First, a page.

While many government and private doctors are not reporting to duty despite being issued show-cause notices, 57-year-old general physician Dr Rajesh Lekhi has been living in his car for 25 days to help corona warriors and facilitate treatment of patients. The doctor like many others could have utilised the time to stay with his family, but instead, he is living up to the Hippocratic Oath.
“When we become a doctor, we are bound to dedicate our lives to the welfare of the sick according to the best of our abilities and judgement, that’s all I am doing,” Lekhi said. He added that retirement is not an option for a doctor.
“I have been staying in my car since the lockdown and have not met my family for the last 25 days,” Lekhi said. He occasionally goes inside the house, but normally stays in the car.
“My 15-month-old grandaughter (Vanya) is currently living in the house, as her father is stuck in Punjab, so I cannot risk any chance of infection in the house,” Lekhi said. He spends the day driving to Pithampur, Mhow and Rau helping patients and corona warriors.
“As the lockdown was enforced, I started helping patients in Pithampur, Mhow and Rau in reaching Indore for further treatment, especially critical patients with symptoms of COVID-19,” Lekhi said. He provided his ambulance for patients in the areas.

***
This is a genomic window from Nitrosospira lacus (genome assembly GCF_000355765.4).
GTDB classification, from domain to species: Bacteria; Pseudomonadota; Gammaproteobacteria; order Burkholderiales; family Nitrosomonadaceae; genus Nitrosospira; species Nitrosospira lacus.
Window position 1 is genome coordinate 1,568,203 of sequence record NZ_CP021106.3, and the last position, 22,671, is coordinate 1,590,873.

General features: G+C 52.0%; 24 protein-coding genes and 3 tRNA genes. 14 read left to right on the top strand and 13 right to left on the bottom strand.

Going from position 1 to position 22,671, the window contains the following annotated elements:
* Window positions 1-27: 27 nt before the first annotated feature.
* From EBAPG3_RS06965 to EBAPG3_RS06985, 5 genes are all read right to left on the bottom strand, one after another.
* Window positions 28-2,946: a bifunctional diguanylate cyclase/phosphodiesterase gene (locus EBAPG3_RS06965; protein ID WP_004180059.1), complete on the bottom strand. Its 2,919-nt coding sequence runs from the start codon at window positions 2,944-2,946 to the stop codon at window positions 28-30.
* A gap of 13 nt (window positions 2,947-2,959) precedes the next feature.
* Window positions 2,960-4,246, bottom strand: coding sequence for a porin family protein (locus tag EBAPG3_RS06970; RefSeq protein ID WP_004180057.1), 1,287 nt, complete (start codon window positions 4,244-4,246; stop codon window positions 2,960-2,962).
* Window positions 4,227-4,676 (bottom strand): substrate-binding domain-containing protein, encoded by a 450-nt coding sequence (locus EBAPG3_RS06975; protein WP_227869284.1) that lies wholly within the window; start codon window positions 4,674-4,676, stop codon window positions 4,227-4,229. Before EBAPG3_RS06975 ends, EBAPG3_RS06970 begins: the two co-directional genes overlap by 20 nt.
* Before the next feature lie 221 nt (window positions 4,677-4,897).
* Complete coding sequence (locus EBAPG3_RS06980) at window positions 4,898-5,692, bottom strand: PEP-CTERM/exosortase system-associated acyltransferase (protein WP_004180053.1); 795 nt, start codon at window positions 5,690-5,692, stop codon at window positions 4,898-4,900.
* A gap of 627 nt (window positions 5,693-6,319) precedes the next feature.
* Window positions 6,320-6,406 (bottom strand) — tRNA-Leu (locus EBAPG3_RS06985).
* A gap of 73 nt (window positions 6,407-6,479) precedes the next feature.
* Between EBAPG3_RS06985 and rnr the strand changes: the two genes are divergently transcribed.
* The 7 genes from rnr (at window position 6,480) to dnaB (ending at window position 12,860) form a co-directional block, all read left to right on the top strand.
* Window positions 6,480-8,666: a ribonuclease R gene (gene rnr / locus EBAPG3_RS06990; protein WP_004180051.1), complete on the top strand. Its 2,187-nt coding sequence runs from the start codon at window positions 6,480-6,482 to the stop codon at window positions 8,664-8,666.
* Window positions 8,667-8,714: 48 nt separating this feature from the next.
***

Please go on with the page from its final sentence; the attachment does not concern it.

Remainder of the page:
“Secondly, I started providing prevention kits including gloves, masks and PPE (personal protection equipment) to corona warriors including police personnel, municipal workers, paramedical staff and others working as front line officers on outskirts of cities,” Lekhi said.
How his family is handling it?
“Being married to a doctor, I have seen him rushing for emergencies at midnight and working through a variety of communicable and non-communicable diseases for years,” his wife Savita Lekhi said. Despite worrying about her husband’s health, she has been supporting him by delivering meals to his car and motivating him to fulfil his duty.
“I am living with my parents, because my husband and in-laws are stuck in Punjab due to lockdown,” his daughter Nancy Lekhi said. With a 15-month-old daughter, her parents are her biggest support system. “I am proud of my father, and his stories of patients which he shares with us via video calls, convince us that he is doing right by serving people,” Nancy said.
Serving the warriors
Lekhi’s son Mansha and daughter-in-law Shagun Lekhi have taken the charge of running their restaurant, which is preparing food packets for cororna warriors and daily wagers. “At the end of the day, food is a medicine that we all need to survive, but due to lockdown, many corona warriors and daily wagers do not get proper meals, and serving is our basic obligation if we are running a restaurant,” Mansha and Shagun said. The duo coordinates preparation of packages, which are given out to people on the field.